ill Cosby – born July 12, 1937 – has accomplished more things in his career than you can shake a stick at, from being the first African-American actor to star in a prime-time dramatic series ("I Spy") to making a film which is universally agreed upon as one of the worst of all time ("Leonard, Part 6"), not to mention producing a signature sitcom of the 1980s ("The Cosby Show")…but when it comes right down to it, he's still best remembered as a stand-up comedian. Why? Because he's one of the kings.
If you had cable in the early '80s, not only did you probably see Cosby's feature-length comedy film, "Himself," more times than you could count, you can most likely still quote entire passages from it even now. Unlike some of his contemporaries, like Dick Gregory, Cosby's race almost never entered into his comedy; his specialty was reminiscences of his childhood, discussions of his marriage, and, as time passed, experiences dealing with his own children. Cosby also rarely had to "work blue," as it were. His album For Adults Only turned out to be a treatise on parenting, and it's a demonstration of how clean his material generally tended to be that, when he uttered even the relatively-mild obscenity "asshole" during "Himself" (while riffing on people who snort coke), everyone's eyes grew to the size of saucers.
Cosby never translated his stand-up success into a great deal of box office clout, though he had a solid string of flicks in the '70s where he teamed with Sidney Poitier ("Uptown Saturday Night," "Let's Do It Again," "A Piece of the Action"). On television, however, he was a staple from the late '60s onward, often throwing around his significant power in the industry to provide education for the younger generation. In addition to creating, producing, and providing voices for "Fat Albert and the Cosby Kids," he could also be found on "The Electric Company" as well as "Captain Kangaroo" (with "Picture Pages"); later, he would also create the animated shows "Little Bill" and "Fatherhood."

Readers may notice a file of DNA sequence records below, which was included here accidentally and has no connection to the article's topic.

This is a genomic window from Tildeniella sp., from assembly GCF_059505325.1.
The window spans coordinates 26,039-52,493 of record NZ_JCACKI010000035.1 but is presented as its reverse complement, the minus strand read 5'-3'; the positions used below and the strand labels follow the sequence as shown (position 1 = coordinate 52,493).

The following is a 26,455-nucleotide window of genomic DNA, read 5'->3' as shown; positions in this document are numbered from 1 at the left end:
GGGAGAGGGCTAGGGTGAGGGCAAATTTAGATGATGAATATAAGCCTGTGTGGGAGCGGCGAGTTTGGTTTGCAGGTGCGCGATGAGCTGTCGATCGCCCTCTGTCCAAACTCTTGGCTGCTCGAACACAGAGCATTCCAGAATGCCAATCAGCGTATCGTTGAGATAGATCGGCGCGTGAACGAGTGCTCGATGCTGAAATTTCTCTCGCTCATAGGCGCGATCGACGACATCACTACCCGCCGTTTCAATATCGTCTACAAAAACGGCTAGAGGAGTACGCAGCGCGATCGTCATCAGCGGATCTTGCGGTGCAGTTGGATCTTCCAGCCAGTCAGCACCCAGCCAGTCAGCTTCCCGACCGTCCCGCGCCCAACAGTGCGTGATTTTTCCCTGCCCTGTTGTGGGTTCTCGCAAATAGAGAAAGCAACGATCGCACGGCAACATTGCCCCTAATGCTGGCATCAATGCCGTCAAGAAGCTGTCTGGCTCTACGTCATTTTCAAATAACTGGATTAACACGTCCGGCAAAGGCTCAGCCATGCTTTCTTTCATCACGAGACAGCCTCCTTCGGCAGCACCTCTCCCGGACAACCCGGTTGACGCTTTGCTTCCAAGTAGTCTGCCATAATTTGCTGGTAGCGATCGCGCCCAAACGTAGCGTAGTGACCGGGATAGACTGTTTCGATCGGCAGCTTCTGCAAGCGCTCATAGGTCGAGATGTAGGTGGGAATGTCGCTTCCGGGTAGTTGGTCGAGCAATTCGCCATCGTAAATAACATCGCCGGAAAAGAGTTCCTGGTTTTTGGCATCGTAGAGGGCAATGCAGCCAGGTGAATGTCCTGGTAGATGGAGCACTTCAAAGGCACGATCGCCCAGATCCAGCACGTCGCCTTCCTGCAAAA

Since scoring his significant television success in the '80s with "The Cosby Show," as well as his slightly less successful television success in the '90s with "Cosby," stand-up releases from Bill have been decidedly sparse. In fact, there have only been two: 1986's Those of You With or Without Children, You'll Understand and 1991's Oh, Baby. The strange thing, however, is that the man continues to tour the country on a regular basis, and you have to imagine that, even with all those albums under his belt, he's still working up new material. So when can we listen to some of it in the privacy of our own homes?
In all honesty, every album Cosby released from 1963 through 1968 is pretty much a comedy classic, from his debut (Bill Cosby Is A Very Funny Fellow, Right!) through To Russell, My Brother, Whom I Slept With. Once you hit the '70s, 1971's When I Was A Kid and 1973's Fat Albert album show where Cosby got the inspiration for the Saturday morning cartoon; further hilarious childhood anecdotes are related on My Father Confused Me; What Should I Do? Himself is comedic perfection, of course, but go the extra mile by skipping the CD and just buying the movie on DVD.